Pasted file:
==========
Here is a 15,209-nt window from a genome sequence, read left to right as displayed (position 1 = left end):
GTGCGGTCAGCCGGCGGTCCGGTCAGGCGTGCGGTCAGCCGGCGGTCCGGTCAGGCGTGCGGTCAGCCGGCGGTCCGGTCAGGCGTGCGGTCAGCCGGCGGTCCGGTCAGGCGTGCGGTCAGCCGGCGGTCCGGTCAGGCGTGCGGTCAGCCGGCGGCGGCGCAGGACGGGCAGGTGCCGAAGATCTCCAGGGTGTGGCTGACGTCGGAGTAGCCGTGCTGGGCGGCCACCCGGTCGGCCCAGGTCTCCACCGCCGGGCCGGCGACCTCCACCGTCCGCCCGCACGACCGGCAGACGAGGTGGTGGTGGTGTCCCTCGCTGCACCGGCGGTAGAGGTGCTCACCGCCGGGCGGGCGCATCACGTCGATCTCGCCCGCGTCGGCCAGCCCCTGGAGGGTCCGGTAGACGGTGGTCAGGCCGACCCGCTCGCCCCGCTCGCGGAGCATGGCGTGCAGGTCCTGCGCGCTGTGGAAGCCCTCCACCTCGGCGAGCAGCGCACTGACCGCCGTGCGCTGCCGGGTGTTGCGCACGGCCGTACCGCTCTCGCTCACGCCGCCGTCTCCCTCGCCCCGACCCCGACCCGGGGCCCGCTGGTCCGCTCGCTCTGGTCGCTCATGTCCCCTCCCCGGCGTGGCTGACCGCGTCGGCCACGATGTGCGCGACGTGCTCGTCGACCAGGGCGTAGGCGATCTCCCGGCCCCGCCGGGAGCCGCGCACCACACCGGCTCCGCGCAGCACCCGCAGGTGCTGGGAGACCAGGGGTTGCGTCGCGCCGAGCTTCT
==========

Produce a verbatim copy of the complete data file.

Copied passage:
Here is a 15,209-nt window from a genome sequence, read left to right as displayed (position 1 = left end):
GTGCGGTCAGCCGGCGGTCCGGTCAGGCGTGCGGTCAGCCGGCGGTCCGGTCAGGCGTGCGGTCAGCCGGCGGTCCGGTCAGGCGTGCGGTCAGCCGGCGGTCCGGTCAGGCGTGCGGTCAGCCGGCGGTCCGGTCAGGCGTGCGGTCAGCCGGCGGCGGCGCAGGACGGGCAGGTGCCGAAGATCTCCAGGGTGTGGCTGACGTCGGAGTAGCCGTGCTGGGCGGCCACCCGGTCGGCCCAGGTCTCCACCGCCGGGCCGGCGACCTCCACCGTCCGCCCGCACGACCGGCAGACGAGGTGGTGGTGGTGTCCCTCGCTGCACCGGCGGTAGAGGTGCTCACCGCCGGGCGGGCGCATCACGTCGATCTCGCCCGCGTCGGCCAGCCCCTGGAGGGTCCGGTAGACGGTGGTCAGGCCGACCCGCTCGCCCCGCTCGCGGAGCATGGCGTGCAGGTCCTGCGCGCTGTGGAAGCCCTCCACCTCGGCGAGCAGCGCACTGACCGCCGTGCGCTGCCGGGTGTTGCGCACGGCCGTACCGCTCTCGCTCACGCCGCCGTCTCCCTCGCCCCGACCCCGACCCGGGGCCCGCTGGTCCGCTCGCTCTGGTCGCTCATGTCCCCTCCCCGGCGTGGCTGACCGCGTCGGCCACGATGTGCGCGACGTGCTCGTCGACCAGGGCGTAGGCGATCTCCCGGCCCCGCCGGGAGCCGCGCACCACACCGGCTCCGCGCAGCACCCGCAGGTGCTGGGAGACCAGGGGTTGCGTCGCGCCGAGCTTCT